The New Labor Forum has a bi-weekly newsletter on current topics in labor, curated by the some of the most insightful scholars and activists in the labor world today. Check out some highlights from the latest edition below.
This newsletter appears one week in advance of the fifth anniversary of Rana Plaza garment factory collapse, the worst disaster in the history of factory-based garment production. Evidence had been legion of the construction defects of the Rana Plaza factories in the Dhaka District of Bangladesh. In fact, on the morning of April 24th, some of the 3,639 Rana Plaza workers had pointed out large cracks in the factory walls and refused to enter. Factory owner, Sohel Rana, is reported to have threatened the circumspect workers with non payment for the month of April and, with hired goons, forced their entry into the building. Less than an hour later, 1,135 workers perished in the collapsing buildings.
In their trenchant article for New Labor Forum, Rich Appelbaum and Nelson Lichtenstein reveal the great degree of integration between corporate brands and retailers and the manufacturers of the global south that source their product. This global supply chain functions under a legal regime that absolves those brands and retailers of responsibility for the substandard pay and working conditions that undergirds this business model.
This week, from April 18-24, students, union members, consumers, and activists around the world will participate in a Global Week of Action calling on apparel brands to sign the 2018 Accord, a promising initiative discussed in the Appelbaum and Lichtenstein article, to hold powerful retailers and brands responsible for working conditions in supplier factories. In the United States, demonstrations will take place at A&F stores around the country on Saturday, April 21.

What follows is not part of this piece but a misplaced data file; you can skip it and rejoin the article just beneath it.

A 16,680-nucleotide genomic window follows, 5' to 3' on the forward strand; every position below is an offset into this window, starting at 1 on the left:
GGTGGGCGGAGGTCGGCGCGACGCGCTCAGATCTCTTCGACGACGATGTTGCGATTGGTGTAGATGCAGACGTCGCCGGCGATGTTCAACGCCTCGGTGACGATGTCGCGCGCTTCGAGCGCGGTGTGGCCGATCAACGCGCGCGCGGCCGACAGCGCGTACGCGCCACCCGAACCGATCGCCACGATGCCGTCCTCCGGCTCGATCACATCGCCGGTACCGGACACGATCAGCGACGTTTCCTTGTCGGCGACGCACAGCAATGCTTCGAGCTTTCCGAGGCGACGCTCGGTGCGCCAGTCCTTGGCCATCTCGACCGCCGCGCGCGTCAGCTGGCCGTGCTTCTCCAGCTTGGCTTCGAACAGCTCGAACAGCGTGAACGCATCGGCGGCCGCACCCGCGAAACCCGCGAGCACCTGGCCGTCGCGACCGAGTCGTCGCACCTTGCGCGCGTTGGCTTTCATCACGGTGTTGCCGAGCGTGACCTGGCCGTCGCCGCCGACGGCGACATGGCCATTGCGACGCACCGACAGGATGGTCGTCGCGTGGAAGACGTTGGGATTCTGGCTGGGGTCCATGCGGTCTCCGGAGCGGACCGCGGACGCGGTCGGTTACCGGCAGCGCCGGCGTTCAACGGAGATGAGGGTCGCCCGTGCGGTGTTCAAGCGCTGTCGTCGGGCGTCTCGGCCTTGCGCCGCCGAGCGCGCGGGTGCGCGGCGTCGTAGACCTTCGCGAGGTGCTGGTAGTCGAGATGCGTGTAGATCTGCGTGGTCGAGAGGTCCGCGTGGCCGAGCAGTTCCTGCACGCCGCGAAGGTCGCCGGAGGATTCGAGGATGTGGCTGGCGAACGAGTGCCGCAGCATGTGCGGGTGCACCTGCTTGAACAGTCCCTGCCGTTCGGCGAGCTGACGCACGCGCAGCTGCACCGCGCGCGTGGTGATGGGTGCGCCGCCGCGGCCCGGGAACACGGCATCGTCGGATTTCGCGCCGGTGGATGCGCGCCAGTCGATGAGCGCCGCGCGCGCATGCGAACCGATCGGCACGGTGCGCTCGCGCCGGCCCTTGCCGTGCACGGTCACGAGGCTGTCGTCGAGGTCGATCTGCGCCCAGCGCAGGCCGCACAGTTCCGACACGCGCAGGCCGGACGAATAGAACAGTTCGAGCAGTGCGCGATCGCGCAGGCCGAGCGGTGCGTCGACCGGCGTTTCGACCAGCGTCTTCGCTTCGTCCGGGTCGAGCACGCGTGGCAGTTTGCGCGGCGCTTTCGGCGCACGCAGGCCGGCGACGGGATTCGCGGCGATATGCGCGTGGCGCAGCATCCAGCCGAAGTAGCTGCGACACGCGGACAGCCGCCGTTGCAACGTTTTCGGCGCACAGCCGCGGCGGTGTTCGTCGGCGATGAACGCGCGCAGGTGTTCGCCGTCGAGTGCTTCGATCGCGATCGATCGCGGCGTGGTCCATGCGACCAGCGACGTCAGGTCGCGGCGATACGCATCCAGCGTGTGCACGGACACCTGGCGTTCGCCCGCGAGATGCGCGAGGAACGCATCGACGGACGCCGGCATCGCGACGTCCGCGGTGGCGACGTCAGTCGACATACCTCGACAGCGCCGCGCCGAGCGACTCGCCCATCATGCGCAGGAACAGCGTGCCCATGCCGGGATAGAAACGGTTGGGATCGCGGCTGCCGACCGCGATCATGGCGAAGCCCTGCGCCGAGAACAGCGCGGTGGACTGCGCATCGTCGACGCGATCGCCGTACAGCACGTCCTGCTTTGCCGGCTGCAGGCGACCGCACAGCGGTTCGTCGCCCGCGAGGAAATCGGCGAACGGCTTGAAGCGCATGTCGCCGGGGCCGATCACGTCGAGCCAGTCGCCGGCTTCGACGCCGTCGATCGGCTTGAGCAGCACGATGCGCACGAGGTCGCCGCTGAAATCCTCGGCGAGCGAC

Table of Contents
- An Accident in History/ Rich Appelbaum and Nelson Lichtenstein, New Labor Forum
- Global Week of Action/ United Students Against Sweatshops
- Are factories better in Bangladesh after Rana Plaza? That depends on who you ask/ Andrea Crossan and Jasmine Garsd, Public Radio International, The World
- “Rana Plaza” Poem/ Eileen Ridge
Photo by rijans via flickr (CC-BY-SA)
By Michael O’Neil, for Trade Unions for Energy Democracy
In the Chittagong district of Bangladesh, thousands of villagers held what they described as a peaceful protest over multiple days at the construction site of twin coal-fired power plants. The plants, costing $2.4 billion, are backed by Chinese companies and the project had just commenced leveling farmland to prepare for construction.
Police opened fire on the villagers on Monday, claiming the protesters had injured 11 officers. Four protesters were killed, with dozens more wounded. According to the district Police Chief, charges have been filed against 3,200 protesters although, incredibly, only 57 individuals have actually been named in the cases.
According to Agence France-Presse, protesters are concerned that the mass case filed by the police:
“…could give authorities extra powers to harass or detain anyone protesting against the project.
‘Police will now use their power indiscriminately against any villager who speaks against the plants,’ a schoolteacher who lives in the village told AFP by phone on condition of anonymity.”
Today, “hundreds of villagers” regrouped at the construction site to demand justice for the four killed on Monday, and relatives of two victims have filed cases against the police.
Photo by DFID via flickr (CC-BY-NC-ND)
By Mohammad Amin
Growing up in the overcrowded capital of Bangladesh, Dhaka, I learned how to live and work for others. Dhaka is rife with inequality and disorder. A few possess wealth and power; while many bear all the burdens of rapid urbanization, political instability, poverty, and socio-economic inequality. One insight into this rampant inequality is apparent on the roads. Only five percent of people own a private car, yet these cars obstruct the city streets, which are already narrow for the overpopulated city, leaving the other ninety-five percent of the population to wait in overloaded public transit centers. Even as a young high school student, I saw firsthand the devastating inequality and injustice in that city.
After high school graduation, I was fortunate to be accepted into the University of Dhaka, where the admissions ratio is almost 1 is to 80. Providing almost free tuition for higher education, the university hosts some of the most talented students and scholars who come from every social status and geographic areas of the country. As the oldest university in the country, it also sits in the heart of Bangladeshi culture, politics, and socioeconomic mobility. Continue reading Becoming a Labor Activist: A Student’s Story